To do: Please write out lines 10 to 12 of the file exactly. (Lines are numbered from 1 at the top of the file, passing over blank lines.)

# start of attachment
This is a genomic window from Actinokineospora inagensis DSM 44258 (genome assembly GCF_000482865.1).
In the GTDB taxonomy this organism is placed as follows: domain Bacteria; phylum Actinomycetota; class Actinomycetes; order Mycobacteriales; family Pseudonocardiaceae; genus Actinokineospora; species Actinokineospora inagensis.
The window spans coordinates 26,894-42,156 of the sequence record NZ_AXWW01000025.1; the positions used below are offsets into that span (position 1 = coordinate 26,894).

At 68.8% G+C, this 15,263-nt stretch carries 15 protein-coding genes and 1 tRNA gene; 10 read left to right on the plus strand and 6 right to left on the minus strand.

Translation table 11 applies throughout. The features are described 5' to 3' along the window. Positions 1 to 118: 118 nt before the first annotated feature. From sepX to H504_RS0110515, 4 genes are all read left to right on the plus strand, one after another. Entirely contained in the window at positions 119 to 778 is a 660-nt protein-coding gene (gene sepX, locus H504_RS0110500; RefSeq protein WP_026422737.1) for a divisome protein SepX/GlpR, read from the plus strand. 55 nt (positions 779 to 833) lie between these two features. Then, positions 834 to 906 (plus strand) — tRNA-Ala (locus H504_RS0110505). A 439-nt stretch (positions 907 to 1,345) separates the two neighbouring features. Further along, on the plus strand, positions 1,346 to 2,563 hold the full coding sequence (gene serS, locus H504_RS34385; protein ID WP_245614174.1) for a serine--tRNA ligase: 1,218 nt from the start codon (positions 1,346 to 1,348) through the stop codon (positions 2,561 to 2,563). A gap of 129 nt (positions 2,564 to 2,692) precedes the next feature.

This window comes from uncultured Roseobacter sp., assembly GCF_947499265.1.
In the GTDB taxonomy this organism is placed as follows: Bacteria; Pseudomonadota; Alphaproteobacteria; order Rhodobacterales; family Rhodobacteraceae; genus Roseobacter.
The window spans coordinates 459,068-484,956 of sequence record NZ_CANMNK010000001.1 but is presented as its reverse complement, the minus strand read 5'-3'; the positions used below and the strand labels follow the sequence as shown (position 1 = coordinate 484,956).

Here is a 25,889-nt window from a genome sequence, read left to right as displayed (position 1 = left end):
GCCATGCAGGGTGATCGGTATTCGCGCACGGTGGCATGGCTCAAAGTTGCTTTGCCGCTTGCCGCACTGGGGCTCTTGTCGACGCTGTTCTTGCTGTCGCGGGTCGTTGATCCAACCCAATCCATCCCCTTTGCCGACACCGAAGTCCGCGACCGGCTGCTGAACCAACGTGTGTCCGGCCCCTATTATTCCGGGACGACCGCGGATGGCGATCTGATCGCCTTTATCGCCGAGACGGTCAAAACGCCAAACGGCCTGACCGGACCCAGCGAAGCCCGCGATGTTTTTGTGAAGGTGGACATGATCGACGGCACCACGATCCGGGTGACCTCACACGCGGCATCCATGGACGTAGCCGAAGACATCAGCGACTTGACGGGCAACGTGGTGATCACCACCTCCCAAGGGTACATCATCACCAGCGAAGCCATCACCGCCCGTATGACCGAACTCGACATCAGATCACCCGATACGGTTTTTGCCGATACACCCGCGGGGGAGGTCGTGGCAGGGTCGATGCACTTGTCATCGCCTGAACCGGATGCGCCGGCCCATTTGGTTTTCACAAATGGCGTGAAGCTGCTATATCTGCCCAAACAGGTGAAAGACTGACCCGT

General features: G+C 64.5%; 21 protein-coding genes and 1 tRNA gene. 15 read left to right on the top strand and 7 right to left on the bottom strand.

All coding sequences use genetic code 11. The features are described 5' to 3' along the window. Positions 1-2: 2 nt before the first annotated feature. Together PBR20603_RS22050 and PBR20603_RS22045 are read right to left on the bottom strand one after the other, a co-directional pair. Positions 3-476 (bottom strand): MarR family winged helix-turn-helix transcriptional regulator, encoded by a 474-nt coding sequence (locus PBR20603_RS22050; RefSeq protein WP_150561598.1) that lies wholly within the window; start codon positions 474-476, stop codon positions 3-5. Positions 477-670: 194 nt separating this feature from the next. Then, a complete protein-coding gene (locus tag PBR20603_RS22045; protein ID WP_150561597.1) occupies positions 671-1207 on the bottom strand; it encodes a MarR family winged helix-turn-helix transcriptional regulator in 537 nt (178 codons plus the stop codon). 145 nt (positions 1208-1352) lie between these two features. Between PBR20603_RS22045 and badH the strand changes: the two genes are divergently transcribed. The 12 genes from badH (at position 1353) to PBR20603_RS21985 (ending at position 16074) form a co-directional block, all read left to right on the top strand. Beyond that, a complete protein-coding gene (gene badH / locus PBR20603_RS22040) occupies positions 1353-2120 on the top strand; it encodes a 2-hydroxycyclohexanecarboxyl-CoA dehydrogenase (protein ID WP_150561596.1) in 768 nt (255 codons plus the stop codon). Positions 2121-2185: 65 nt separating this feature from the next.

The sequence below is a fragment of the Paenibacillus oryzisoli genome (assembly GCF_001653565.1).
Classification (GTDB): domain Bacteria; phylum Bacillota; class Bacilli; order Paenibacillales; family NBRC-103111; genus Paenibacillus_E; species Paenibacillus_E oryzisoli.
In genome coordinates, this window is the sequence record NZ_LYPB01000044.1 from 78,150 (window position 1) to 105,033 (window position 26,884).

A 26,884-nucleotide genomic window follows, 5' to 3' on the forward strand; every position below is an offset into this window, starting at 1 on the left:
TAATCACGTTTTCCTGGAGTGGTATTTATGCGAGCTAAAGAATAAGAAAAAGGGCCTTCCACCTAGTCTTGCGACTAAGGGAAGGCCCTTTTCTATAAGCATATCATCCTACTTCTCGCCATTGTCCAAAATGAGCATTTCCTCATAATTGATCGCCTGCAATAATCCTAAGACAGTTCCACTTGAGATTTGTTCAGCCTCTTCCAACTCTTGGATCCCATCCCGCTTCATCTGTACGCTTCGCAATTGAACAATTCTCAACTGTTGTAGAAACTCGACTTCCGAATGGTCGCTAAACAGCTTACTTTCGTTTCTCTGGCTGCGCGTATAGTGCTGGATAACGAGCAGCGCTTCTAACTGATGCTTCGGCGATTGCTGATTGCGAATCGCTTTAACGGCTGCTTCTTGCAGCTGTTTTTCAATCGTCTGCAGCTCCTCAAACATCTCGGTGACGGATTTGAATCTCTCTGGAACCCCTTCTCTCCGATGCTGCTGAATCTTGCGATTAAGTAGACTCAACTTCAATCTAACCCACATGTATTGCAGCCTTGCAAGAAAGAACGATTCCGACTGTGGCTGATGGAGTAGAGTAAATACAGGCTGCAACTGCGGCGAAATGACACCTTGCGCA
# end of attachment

GCCATGCAGGGTGATCGGTATTCGCGCACGGTGGCATGGCTCAAAGTTGCTTTGCCGCTTGCCGCACTGGGGCTCTTGTCGACGCTGTTCTTGCTGTCGCGGGTCGTTGATCCAACCCAATCCATCCCCTTTGCCGACACCGAAGTCCGCGACCGGCTGCTGAACCAACGTGTGTCCGGCCCCTATTATTCCGGGACGACCGCGGATGGCGATCTGATCGCCTTTATCGCCGAGACGGTCAAAACGCCAAACGGCCTGACCGGACCCAGCGAAGCCCGCGATGTTTTTGTGAAGGTGGACATGATCGACGGCACCACGATCCGGGTGACCTCACACGCGGCATCCATGGACGTAGCCGAAGACATCAGCGACTTGACGGGCAACGTGGTGATCACCACCTCCCAAGGGTACATCATCACCAGCGAAGCCATCACCGCCCGTATGACCGAACTCGACATCAGATCACCCGATACGGTTTTTGCCGATACACCCGCGGGGGAGGTCGTGGCAGGGTCGATGCACTTGTCATCGCCTGAACCGGATGCGCCGGCCCATTTGGTTTTCACAAATGGCGTGAAGCTGCTATATCTGCCCAAACAGGTGAAAGACTGACCCGT

General features: G+C 64.5%; 21 protein-coding genes and 1 tRNA gene. 15 read left to right on the top strand and 7 right to left on the bottom strand.

All coding sequences use genetic code 11. The features are described 5' to 3' along the window. Positions 1-2: 2 nt before the first annotated feature. Together PBR20603_RS22050 and PBR20603_RS22045 are read right to left on the bottom strand one after the other, a co-directional pair. Positions 3-476 (bottom strand): MarR family winged helix-turn-helix transcriptional regulator, encoded by a 474-nt coding sequence (locus PBR20603_RS22050; RefSeq protein WP_150561598.1) that lies wholly within the window; start codon positions 474-476, stop codon positions 3-5. Positions 477-670: 194 nt separating this feature from the next. Then, a complete protein-coding gene (locus tag PBR20603_RS22045; protein ID WP_150561597.1) occupies positions 671-1207 on the bottom strand; it encodes a MarR family winged helix-turn-helix transcriptional regulator in 537 nt (178 codons plus the stop codon). 145 nt (positions 1208-1352) lie between these two features. Between PBR20603_RS22045 and badH the strand changes: the two genes are divergently transcribed. The 12 genes from badH (at position 1353) to PBR20603_RS21985 (ending at position 16074) form a co-directional block, all read left to right on the top strand. Beyond that, a complete protein-coding gene (gene badH / locus PBR20603_RS22040) occupies positions 1353-2120 on the top strand; it encodes a 2-hydroxycyclohexanecarboxyl-CoA dehydrogenase (protein ID WP_150561596.1) in 768 nt (255 codons plus the stop codon). Positions 2121-2185: 65 nt separating this feature from the next.